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Freud Upside Down

Freud Upside Down: African American Literature and Psychoanalytic Culture

Copyright Date: 2010
Pages: 216
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  • Book Info
    Freud Upside Down
    Book Description:

    This thought-provoking cultural history explores how psychoanalytic theories shaped the works of important African American literary figures. Badia Sahar Ahad details how Nella Larsen, Richard Wright, Jean Toomer, Ralph Ellison, Adrienne Kennedy, and Danzy Senna employed psychoanalytic terms and conceptual models to challenge notions of race and racism in twentieth-century America._x000B__x000B_Freud Upside Down explores the relationship between these authors and intellectuals and the psychoanalytic movement emerging in the United States over the course of the twentieth century. Examining how psychoanalysis has functioned as a cultural phenomenon within African American literary intellectual communities since the 1920s, Ahad lays out the historiography of the intersections between literature and psychoanalysis and considers the creative approaches of African American writers to psychological thought in their work and their personal lives.

    eISBN: 978-0-252-09000-4
    Subjects: Sociology, Language & Literature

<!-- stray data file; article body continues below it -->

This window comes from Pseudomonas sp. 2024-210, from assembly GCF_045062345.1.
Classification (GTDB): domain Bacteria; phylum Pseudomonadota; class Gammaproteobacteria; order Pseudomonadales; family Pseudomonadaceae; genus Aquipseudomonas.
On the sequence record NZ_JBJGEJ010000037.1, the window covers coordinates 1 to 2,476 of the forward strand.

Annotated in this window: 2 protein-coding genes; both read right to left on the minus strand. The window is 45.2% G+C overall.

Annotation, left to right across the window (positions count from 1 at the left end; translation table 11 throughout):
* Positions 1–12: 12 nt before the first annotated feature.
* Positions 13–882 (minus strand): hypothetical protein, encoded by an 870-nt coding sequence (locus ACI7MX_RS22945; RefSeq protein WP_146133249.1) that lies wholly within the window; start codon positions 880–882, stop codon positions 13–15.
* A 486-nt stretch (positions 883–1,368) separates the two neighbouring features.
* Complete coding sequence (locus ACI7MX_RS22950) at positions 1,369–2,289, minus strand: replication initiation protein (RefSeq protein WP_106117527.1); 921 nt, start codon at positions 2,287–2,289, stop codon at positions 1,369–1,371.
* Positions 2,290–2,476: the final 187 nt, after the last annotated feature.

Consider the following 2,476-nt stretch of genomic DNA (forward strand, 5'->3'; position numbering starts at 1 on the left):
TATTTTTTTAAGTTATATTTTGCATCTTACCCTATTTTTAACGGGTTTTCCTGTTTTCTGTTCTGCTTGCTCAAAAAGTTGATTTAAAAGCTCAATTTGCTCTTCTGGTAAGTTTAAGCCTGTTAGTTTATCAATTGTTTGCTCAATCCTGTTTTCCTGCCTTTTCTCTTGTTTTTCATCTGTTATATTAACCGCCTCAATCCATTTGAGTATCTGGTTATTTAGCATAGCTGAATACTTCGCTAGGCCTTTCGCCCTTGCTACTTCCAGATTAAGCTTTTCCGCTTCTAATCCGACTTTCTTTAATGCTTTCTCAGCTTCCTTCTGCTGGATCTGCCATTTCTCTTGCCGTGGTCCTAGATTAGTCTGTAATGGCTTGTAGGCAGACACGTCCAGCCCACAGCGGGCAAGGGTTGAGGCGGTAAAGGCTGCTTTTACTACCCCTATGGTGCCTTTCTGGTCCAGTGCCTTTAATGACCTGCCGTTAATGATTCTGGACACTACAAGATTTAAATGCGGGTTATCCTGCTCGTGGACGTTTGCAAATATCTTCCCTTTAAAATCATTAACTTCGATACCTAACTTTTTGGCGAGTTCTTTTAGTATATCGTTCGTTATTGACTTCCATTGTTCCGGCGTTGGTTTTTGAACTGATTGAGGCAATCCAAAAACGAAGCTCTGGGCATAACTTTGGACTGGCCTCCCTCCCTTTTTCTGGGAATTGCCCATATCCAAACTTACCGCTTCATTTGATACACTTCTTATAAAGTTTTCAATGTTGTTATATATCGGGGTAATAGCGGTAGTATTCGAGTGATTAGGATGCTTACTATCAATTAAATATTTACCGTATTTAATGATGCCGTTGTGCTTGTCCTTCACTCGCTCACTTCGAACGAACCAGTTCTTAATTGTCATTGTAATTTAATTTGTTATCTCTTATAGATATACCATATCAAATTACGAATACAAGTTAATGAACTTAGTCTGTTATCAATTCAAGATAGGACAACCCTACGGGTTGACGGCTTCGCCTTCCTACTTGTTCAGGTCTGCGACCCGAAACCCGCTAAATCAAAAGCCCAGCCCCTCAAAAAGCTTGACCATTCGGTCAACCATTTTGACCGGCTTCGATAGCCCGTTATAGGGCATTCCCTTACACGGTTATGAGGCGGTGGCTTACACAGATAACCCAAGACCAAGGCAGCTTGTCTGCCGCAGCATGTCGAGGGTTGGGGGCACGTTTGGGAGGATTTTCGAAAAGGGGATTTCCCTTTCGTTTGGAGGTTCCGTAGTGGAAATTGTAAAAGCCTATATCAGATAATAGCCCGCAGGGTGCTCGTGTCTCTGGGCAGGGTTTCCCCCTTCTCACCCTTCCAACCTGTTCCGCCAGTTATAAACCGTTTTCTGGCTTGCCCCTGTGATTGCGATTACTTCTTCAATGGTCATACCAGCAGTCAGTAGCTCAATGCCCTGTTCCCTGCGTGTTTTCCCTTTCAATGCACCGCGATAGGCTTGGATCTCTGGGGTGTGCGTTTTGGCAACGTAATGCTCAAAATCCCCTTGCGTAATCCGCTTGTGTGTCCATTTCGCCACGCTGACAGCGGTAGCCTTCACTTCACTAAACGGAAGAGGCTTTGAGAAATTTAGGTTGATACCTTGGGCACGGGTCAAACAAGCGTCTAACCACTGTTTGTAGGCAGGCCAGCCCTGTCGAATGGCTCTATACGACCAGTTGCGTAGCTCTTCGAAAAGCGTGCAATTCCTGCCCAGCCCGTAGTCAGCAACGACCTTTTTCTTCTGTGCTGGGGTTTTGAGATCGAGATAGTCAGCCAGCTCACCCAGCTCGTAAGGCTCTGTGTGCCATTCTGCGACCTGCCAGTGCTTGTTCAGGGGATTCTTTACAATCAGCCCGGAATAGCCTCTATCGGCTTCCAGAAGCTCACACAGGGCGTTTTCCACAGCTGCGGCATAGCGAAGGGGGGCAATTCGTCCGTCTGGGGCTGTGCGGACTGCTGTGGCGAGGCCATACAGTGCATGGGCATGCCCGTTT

Table of Contents

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  1. Front Matter
    (pp. i-vi)
  2. Table of Contents
    (pp. vii-viii)
  3. Acknowledgments
    (pp. ix-xiv)
  4. Introduction
    (pp. 1-12)

    In a letter to his mentor, Sigmund Freud, Carl Jung surmised that every subject maintains an intersubjective dependence on his perceived Other: “Just as the coloured man lives in your cities and even within your houses, so also he lives under your skin, subconsciously. Naturally it works both ways. Just as every Jew has a Christ complex, so every Negro has a white complex and every American [white] a Negro complex. As a rule the coloured man would give anything to change his skin, and the white man hates to admit that he has been touched by the black”(Collected...

  5. 1 The Politics and Production of Interiority in the Messenger Magazine (1922–23)
    (pp. 13-38)